In written Chinese, personal pronouns are commonly dropped when they can be inferred from context. This practice is particularly common in informal genres like Short Message Service messages sent via cell phones. Restoring dropped personal pronouns can be a useful preprocessing step for information extraction. Dropped personal pronoun recovery can be divided into two subtasks: (1) detecting dropped personal pronoun slots and (2) determining the identity of the pronoun for each slot. We address a simpler version of restoring dropped personal pronouns wherein only the person numbers are identified. After applying a word segmenter, we used a linear-chain conditional random field to predict which words were at the start of an independent clause. Then, using the independent clause start information, as well as lexical and syntactic information, we applied a conditional random field or a maximum-entropy classifier to predict whether a dropped personal pronoun immediately preceded each word and, if so, the person number of the dropped pronoun. We conducted a series of experiments using a manually annotated corpus of Chinese Short Message Service. Our approaches substantially outperformed a rule-based approach based partially on rules developed by Chung and Gildea (2010, Effects of Empty Categories on Machine Translation. Proceedings of the Conference on Empirical Methods in Natural Language Processing (EMNLP). Association for Computational Linguistics. pp. 636–45). Our approaches also outperformed (though by a considerably smaller margin) a machine-learning approach based closely on work by Yang, Liu, and Xue in (2015, Recovering Dropped Pronouns from Chinese Text Messages. Proceedings of the 53rd Annual Meeting of the Association for Computational Linguistics (ACL). Association for Computational Linguistics. pp. 309–13). Features derived from parsing largely did not help our approaches. We conclude that, given independent clause start information, the parse information we used was largely superfluous for identifying dropped personal pronouns.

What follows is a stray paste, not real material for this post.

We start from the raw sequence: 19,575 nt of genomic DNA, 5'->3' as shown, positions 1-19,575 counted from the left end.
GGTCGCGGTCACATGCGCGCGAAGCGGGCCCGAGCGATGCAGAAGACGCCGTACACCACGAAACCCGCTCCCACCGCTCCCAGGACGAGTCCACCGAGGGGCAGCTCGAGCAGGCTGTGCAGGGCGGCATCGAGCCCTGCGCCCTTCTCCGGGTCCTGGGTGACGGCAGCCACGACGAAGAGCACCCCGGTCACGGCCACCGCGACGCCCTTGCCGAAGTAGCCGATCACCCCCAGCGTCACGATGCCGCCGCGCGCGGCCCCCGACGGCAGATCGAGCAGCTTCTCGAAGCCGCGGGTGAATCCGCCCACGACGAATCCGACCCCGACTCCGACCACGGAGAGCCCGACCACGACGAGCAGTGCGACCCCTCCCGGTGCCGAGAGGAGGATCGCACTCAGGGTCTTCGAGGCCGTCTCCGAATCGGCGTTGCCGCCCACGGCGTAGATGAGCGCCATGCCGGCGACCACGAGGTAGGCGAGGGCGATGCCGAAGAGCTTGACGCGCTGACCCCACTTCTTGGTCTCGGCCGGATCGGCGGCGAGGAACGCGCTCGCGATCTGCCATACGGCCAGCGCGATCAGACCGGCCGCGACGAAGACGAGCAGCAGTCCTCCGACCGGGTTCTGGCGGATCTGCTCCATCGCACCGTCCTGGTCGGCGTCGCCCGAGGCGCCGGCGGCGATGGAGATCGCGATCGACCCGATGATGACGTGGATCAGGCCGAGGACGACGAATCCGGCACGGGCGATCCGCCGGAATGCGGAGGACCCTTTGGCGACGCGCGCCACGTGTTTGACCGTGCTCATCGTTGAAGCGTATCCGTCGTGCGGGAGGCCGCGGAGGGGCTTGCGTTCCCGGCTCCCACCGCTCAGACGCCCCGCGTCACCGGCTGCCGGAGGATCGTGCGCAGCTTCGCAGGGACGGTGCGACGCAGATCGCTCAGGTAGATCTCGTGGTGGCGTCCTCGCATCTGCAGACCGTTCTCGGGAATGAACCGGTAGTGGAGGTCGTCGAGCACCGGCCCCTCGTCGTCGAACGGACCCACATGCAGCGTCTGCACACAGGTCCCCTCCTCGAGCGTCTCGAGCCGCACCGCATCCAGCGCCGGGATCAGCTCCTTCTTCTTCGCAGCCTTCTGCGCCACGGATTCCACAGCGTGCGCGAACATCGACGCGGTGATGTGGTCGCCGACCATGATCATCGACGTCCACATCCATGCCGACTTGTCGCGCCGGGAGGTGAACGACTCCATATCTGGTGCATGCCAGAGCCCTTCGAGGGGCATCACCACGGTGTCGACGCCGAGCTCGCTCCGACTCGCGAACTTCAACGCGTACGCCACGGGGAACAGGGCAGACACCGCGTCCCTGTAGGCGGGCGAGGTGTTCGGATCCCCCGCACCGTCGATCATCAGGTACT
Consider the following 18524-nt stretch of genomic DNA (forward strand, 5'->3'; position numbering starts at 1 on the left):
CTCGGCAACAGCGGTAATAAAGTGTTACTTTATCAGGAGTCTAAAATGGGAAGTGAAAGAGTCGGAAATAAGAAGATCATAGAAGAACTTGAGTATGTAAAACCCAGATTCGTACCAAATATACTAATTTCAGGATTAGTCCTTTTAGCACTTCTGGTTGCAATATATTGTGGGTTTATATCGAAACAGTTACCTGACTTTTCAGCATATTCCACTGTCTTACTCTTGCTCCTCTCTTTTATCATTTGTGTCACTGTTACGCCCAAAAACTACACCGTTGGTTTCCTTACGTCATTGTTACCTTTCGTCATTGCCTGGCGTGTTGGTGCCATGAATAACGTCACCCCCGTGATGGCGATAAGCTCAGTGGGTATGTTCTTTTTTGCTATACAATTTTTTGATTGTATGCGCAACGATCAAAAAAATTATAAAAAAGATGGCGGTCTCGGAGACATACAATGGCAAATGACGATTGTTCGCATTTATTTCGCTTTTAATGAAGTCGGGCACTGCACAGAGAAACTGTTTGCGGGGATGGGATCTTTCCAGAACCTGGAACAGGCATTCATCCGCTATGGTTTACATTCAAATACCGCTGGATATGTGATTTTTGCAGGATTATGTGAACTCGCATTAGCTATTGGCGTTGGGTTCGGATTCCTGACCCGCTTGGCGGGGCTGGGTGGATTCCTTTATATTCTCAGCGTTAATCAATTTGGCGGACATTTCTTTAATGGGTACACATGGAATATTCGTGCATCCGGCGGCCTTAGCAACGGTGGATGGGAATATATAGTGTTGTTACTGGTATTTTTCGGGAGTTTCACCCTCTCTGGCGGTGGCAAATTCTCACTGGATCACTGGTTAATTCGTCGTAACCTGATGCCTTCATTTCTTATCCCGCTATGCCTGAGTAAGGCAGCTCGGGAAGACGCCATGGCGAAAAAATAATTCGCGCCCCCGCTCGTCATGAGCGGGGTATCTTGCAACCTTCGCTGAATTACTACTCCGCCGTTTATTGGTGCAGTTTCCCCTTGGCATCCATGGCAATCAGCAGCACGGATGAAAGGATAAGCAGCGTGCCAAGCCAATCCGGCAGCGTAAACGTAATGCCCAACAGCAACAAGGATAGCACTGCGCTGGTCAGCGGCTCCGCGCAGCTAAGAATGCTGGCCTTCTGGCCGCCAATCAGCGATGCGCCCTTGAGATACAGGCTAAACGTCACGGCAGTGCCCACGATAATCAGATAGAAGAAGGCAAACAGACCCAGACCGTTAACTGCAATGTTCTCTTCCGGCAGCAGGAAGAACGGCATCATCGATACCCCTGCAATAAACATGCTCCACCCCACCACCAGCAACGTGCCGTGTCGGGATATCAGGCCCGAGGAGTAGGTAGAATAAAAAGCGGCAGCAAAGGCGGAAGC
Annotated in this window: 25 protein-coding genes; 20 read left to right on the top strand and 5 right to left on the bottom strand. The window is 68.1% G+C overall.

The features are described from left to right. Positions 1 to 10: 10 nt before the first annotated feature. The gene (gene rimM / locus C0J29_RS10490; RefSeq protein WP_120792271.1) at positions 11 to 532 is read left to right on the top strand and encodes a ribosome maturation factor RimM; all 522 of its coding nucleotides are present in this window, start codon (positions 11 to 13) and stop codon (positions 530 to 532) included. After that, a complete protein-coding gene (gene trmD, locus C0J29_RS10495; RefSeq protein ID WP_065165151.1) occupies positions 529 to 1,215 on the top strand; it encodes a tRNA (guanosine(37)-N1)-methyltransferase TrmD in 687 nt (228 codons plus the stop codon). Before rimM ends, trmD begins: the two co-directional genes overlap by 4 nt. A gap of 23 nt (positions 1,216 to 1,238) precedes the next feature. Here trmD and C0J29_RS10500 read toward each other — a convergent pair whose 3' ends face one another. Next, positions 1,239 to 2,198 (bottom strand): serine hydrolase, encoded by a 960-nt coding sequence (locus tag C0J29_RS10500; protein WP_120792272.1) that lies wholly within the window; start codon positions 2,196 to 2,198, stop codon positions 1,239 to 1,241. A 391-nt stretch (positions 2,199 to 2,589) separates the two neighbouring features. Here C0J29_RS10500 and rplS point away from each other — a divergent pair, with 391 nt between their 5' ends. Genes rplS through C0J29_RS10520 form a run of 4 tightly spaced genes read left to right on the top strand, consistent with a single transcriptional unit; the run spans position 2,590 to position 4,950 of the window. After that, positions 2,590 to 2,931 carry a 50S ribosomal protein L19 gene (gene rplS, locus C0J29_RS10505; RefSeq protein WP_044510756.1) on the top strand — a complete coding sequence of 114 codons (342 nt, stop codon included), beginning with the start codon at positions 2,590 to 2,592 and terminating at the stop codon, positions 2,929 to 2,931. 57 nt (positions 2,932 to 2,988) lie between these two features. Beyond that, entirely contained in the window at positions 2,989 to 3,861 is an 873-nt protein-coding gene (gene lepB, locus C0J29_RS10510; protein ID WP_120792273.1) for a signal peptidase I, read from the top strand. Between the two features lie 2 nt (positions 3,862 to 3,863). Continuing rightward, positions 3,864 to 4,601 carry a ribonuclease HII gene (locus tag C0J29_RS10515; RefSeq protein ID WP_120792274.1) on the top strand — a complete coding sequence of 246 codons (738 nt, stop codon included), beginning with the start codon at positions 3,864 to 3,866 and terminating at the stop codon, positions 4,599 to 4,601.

Email your librarian or administrator to recommend adding this journal to your organisation's collection.